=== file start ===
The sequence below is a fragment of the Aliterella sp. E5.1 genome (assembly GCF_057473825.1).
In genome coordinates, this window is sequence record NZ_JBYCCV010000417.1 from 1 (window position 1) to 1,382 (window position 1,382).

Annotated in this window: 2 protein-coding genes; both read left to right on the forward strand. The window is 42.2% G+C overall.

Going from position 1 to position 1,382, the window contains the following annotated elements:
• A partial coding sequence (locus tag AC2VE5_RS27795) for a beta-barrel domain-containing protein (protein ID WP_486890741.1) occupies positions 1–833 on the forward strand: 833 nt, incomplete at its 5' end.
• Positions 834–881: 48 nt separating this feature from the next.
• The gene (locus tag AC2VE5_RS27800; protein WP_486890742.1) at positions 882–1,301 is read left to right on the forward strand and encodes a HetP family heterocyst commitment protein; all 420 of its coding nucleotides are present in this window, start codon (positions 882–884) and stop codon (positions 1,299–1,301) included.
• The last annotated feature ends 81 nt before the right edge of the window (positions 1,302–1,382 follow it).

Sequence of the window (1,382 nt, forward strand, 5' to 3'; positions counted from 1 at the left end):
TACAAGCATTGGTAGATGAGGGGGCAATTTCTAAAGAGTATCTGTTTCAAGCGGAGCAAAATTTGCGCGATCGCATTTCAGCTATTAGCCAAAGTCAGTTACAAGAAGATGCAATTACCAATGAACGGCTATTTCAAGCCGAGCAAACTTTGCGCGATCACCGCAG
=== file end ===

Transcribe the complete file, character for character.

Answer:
The sequence below is a fragment of the Aliterella sp. E5.1 genome (assembly GCF_057473825.1).
In genome coordinates, this window is sequence record NZ_JBYCCV010000417.1 from 1 (window position 1) to 1,382 (window position 1,382).

Annotated in this window: 2 protein-coding genes; both read left to right on the forward strand. The window is 42.2% G+C overall.

Going from position 1 to position 1,382, the window contains the following annotated elements:
• A partial coding sequence (locus tag AC2VE5_RS27795) for a beta-barrel domain-containing protein (protein ID WP_486890741.1) occupies positions 1–833 on the forward strand: 833 nt, incomplete at its 5' end.
• Positions 834–881: 48 nt separating this feature from the next.
• The gene (locus tag AC2VE5_RS27800; protein WP_486890742.1) at positions 882–1,301 is read left to right on the forward strand and encodes a HetP family heterocyst commitment protein; all 420 of its coding nucleotides are present in this window, start codon (positions 882–884) and stop codon (positions 1,299–1,301) included.
• The last annotated feature ends 81 nt before the right edge of the window (positions 1,302–1,382 follow it).

Sequence of the window (1,382 nt, forward strand, 5' to 3'; positions counted from 1 at the left end):
TACAAGCATTGGTAGATGAGGGGGCAATTTCTAAAGAGTATCTGTTTCAAGCGGAGCAAAATTTGCGCGATCGCATTTCAGCTATTAGCCAAAGTCAGTTACAAGAAGATGCAATTACCAATGAACGGCTATTTCAAGCCGAGCAAACTTTGCGCGATCACCGCAG